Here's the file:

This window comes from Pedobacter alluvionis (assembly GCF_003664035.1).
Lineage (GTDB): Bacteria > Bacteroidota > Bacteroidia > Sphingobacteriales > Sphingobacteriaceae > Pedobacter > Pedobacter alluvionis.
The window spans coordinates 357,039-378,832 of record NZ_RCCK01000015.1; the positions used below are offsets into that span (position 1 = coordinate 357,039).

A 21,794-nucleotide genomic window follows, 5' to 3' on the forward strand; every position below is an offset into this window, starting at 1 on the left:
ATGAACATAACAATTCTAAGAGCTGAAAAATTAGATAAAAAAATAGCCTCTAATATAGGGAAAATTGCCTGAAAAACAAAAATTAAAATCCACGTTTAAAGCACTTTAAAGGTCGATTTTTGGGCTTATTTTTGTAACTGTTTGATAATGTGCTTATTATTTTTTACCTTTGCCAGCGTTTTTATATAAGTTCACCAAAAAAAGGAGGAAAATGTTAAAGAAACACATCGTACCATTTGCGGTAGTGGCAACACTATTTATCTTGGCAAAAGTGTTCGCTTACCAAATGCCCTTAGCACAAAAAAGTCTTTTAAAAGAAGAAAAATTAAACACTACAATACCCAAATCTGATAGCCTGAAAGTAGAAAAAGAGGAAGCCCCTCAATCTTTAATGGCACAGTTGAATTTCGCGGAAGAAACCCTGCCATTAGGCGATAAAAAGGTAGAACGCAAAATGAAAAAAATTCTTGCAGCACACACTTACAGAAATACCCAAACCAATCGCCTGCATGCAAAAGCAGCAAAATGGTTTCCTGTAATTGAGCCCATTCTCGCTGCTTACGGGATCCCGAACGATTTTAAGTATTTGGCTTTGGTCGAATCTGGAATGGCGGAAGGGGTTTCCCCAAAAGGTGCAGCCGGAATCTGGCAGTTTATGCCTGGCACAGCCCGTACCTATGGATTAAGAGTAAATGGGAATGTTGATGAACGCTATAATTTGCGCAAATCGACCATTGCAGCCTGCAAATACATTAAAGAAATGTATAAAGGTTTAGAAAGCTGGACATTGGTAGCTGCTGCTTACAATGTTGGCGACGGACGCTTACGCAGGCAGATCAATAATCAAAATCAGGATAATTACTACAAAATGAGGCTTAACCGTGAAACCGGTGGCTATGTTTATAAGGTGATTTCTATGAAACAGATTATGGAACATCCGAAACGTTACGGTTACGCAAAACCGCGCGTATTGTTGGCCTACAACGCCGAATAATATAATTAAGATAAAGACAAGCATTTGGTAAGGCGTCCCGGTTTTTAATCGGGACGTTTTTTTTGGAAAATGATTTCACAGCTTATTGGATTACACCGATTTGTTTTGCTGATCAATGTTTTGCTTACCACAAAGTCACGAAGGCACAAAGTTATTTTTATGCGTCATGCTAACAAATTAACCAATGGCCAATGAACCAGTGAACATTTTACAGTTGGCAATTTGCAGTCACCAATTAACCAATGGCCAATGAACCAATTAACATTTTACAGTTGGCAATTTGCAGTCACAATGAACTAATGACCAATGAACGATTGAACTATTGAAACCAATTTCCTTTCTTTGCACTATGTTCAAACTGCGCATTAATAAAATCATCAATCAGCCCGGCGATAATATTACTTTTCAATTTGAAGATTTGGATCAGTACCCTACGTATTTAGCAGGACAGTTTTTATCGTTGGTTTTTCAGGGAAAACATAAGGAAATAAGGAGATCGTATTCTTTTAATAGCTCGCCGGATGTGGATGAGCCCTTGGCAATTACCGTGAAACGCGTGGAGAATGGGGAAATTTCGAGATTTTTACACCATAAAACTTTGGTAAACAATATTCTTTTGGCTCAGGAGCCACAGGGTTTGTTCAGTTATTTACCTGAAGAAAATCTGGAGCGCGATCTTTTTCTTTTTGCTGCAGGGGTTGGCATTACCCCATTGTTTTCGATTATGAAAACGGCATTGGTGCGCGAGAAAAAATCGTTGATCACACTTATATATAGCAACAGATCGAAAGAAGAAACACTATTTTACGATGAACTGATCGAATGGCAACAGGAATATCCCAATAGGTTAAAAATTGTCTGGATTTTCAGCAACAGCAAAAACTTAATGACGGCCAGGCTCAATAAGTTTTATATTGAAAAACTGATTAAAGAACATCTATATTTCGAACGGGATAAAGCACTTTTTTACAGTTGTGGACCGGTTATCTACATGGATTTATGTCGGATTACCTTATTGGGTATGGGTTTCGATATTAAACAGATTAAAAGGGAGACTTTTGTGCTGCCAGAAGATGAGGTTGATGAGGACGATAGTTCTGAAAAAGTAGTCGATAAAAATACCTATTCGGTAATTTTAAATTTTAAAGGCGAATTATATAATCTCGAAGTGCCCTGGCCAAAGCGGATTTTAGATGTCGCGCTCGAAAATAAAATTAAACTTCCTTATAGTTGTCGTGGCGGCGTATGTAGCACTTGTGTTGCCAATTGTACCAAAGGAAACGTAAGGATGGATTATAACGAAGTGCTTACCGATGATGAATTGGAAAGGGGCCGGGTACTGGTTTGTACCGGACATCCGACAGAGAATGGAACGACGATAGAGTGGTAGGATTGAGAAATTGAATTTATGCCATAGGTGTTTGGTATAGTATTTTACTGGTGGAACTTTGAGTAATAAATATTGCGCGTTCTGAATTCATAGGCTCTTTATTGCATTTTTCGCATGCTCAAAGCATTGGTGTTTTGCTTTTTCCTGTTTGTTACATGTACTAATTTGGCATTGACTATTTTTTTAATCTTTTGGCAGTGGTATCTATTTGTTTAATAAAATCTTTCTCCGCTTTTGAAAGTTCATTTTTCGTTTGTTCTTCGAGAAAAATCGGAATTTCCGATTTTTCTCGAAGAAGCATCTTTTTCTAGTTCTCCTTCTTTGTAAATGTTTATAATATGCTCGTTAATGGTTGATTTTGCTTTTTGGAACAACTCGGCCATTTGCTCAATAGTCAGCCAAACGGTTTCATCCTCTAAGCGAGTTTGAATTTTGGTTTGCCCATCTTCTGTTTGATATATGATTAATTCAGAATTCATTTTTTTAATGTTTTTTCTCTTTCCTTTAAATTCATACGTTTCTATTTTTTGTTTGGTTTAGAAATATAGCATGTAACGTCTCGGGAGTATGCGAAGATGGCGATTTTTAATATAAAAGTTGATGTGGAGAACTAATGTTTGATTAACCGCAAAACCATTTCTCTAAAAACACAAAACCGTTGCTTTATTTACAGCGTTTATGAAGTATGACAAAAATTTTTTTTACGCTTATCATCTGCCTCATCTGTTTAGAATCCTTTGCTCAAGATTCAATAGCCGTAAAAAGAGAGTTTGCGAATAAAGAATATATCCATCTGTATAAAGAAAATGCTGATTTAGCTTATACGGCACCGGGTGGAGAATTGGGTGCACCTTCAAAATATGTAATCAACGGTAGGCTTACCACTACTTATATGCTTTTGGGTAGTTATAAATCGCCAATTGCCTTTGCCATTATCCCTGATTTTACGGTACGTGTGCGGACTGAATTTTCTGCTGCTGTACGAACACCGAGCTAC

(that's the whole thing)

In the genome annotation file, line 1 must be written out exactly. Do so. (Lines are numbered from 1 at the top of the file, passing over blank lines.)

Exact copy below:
This window comes from Pedobacter alluvionis (assembly GCF_003664035.1).